1. Arunachalam N., Tewari S.C., Thenmozhi V., Rajendran R., Paramasivan R., Manavalan R., Ayanar K. & Tyagi B.K. Natural vertical transmission of dengue viruses by Aedes aegypti in Chennai, Tamil Nadu, India. The Indian Journal of Medical Research, 2008, 127, 395–397. [PubMed] [Google Scholar]
  2. Cecílio A.B., Campanelli E.S., Souza K.P.R., Figueiredo L.B. & Resende M.C. Natural vertical transmission by Stegomyia albopicta as dengue vector in Brazil. Brazilian Journal of Biology, 2009, 69, 123–127. [Google Scholar]
  3. Chow V.T., Chan Y.C., Yong R., Lee K.M., Lim L.K., Chung Y.K., Lam-Phua S.G. & Tan B.T. Monitoring of dengue viruses in field-caught Aedes aegypti and Aedes albopictus mosquitoes by a type-specific polymerase chain reaction and cycle sequencing. American Journal of Tropical Medicine and Hygiene, 1998, 58, 578–586. [Google Scholar]
  4. Fontenille D., Diallo M., Mondo M., Ndiaye M. & Thonnon J. First evidence of natural vertical transmission of yellow fever virus in Aedes aegypti, its epidemic vector. Transactions of the Royal Society of Tropical Medicine and Hygiene, 1997, 91, 533–535. [CrossRef] [PubMed] [Google Scholar]
  5. Fouque F. & Carinci R. Aedes aegypti en Guyane française : quelques aspects de l’histoire, de l’écologie générale et de la transmission verticale des virus de la dengue. Bulletin de la Société de Pathologie Exotique, 1996, 89, 115–119. [Google Scholar]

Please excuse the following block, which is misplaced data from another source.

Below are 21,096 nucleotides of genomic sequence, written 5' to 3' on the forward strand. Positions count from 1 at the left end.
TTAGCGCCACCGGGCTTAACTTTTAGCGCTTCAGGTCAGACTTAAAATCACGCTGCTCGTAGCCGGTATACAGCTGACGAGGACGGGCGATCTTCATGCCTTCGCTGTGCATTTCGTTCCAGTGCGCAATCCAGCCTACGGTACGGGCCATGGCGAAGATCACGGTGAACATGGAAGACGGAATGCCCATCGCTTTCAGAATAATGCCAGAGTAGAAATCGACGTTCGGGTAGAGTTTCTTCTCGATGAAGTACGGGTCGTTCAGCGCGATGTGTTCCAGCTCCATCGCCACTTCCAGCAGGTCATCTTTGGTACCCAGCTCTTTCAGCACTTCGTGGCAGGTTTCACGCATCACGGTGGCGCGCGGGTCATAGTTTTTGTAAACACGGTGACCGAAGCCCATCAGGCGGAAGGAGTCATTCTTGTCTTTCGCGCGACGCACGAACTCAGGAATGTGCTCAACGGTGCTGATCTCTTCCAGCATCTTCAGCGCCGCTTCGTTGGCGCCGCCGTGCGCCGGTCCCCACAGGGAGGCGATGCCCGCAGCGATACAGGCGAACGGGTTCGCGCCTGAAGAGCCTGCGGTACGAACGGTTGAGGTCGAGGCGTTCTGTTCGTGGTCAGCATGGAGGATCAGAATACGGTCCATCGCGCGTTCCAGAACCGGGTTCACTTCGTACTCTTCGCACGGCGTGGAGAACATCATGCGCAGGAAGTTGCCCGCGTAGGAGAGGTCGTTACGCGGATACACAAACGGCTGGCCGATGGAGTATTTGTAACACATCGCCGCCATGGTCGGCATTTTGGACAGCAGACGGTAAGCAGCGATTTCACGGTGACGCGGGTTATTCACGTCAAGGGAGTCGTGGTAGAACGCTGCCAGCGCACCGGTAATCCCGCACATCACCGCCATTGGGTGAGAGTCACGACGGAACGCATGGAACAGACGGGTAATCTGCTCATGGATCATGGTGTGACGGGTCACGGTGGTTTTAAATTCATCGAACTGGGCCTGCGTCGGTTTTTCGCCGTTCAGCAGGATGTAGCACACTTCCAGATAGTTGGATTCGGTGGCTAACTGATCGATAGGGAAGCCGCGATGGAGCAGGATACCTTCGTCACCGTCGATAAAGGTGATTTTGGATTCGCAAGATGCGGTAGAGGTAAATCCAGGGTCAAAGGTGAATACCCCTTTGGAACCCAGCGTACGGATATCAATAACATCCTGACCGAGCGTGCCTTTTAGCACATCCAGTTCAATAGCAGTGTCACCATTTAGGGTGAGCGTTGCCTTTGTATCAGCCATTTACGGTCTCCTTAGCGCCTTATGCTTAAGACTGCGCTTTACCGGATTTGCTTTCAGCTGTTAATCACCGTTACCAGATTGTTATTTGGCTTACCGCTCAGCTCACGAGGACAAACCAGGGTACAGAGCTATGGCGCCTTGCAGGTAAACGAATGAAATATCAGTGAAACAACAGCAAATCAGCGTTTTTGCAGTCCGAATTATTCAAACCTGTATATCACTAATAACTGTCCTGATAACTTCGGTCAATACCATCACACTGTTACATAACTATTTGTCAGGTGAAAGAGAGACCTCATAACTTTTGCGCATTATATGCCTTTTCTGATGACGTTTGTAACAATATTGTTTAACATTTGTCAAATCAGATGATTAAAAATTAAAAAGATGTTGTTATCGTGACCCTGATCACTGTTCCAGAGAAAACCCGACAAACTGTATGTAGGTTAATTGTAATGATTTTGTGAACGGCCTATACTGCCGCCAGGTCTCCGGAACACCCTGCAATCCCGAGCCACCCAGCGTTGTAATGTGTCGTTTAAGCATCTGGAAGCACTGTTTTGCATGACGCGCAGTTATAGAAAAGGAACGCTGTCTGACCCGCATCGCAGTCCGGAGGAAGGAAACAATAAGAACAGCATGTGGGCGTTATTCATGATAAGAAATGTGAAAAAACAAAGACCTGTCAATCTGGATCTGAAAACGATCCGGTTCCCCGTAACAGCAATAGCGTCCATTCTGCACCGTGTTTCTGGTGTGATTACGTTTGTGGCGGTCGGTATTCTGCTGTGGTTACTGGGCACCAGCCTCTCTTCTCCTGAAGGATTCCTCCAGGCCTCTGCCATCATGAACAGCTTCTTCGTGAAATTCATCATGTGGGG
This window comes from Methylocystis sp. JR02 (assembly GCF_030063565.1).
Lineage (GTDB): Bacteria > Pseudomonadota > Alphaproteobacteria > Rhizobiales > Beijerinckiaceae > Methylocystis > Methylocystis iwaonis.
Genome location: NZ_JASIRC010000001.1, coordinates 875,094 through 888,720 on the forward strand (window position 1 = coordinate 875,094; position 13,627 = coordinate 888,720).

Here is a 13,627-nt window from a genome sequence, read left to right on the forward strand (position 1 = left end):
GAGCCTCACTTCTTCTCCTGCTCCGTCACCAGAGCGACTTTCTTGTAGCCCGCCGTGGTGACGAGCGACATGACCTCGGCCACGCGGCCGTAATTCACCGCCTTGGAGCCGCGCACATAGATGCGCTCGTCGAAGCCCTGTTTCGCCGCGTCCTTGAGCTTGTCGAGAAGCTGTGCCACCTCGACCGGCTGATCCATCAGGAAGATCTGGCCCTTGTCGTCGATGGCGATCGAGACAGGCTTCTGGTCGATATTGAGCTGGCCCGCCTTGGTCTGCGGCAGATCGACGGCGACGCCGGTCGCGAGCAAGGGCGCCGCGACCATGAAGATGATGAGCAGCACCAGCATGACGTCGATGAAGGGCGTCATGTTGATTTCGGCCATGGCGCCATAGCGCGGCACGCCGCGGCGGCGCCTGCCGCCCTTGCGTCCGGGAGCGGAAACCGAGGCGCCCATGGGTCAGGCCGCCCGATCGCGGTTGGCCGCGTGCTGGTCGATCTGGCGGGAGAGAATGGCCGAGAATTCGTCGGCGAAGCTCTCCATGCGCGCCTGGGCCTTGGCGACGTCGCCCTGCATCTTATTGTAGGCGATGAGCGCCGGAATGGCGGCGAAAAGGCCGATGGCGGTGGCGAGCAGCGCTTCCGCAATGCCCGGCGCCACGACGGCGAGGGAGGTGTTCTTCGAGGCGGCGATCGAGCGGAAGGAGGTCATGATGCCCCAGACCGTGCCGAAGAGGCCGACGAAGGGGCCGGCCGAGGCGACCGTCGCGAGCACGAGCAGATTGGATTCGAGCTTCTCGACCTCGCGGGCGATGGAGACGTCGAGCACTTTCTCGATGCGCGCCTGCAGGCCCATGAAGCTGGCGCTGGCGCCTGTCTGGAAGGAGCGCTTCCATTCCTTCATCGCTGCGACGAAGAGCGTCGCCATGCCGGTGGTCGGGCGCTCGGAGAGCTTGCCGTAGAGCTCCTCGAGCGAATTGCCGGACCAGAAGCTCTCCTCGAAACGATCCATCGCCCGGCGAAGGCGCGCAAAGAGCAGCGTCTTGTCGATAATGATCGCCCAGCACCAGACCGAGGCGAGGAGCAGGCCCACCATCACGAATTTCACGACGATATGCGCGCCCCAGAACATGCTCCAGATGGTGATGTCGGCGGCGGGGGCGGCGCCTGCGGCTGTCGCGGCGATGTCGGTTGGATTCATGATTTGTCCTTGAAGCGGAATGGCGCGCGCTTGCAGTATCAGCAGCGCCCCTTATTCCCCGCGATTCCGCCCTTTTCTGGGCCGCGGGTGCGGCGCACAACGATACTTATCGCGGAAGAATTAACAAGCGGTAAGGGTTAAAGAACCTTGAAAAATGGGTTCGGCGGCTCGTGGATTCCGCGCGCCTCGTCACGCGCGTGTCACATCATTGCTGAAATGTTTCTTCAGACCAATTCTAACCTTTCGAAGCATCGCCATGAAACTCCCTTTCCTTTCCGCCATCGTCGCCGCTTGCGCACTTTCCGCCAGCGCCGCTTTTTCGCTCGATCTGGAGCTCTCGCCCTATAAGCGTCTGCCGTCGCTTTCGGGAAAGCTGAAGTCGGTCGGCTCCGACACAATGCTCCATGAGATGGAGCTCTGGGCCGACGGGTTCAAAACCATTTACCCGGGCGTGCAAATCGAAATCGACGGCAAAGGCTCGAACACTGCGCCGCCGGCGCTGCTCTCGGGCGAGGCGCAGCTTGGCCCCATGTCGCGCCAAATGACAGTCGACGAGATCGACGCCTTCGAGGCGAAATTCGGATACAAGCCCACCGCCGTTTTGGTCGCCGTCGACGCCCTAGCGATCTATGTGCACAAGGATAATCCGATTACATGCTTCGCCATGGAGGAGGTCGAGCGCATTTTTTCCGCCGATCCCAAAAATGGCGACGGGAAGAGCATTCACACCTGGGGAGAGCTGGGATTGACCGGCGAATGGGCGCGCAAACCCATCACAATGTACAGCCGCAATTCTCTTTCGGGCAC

6. Günther J., Martínez-Muñoz J.P., Pérez-Ishiwara D.G. & Salas-Benito J. Evidence of vertical transmission of dengue virus in two endemic localities in the state of Oaxaca Mexico. Intervirology, 2007, 50, 347–352. [CrossRef] [PubMed] [Google Scholar]
  7. Gu W., Lampman R. & Novak R.J. Assessment of arbovirus vector infection rates using variable size pooling. Medical and Veterinary Entomology, 2004, 18, 200–204. [CrossRef] [PubMed] [Google Scholar]
  8. Harris E., Roberts T.G., Smith L., Selle J., Kramer L.D., Valle S., Sandoval E. & Balmaseda A. Typing of dengue viruses in clinical specimens and mosquitoes by single-tube multiplex reverse transcriptase PCR. Journal of Clinical Microbiology, 1998, 36, 2634–2639. [PubMed] [Google Scholar]
  9. Hull B., Tikasingh E., de Souza M. & Martinez R. Natural transovarial transmission of dengue 4 virus in Aedes aegypti in Trinidad. American Journal of Tropical Medicine and Hygiene, 1984, 33, 1248–1250. [Google Scholar]
  10. Ibáñez-Bernal S., Briseño B., Mutebi J.P., Argot E., Rodríguez G., Martínez-Campos C., Paz R., de la Fuente-San Román P., Tapia-Conyer R. & Flisser A. First record in America of Aedes albopictus naturally infected with dengue virus during the 1995 outbreak at Reynosa, Mexico. Medical and Veterinary Entomology, 1997, 11, 305–309. [CrossRef] [PubMed] [Google Scholar]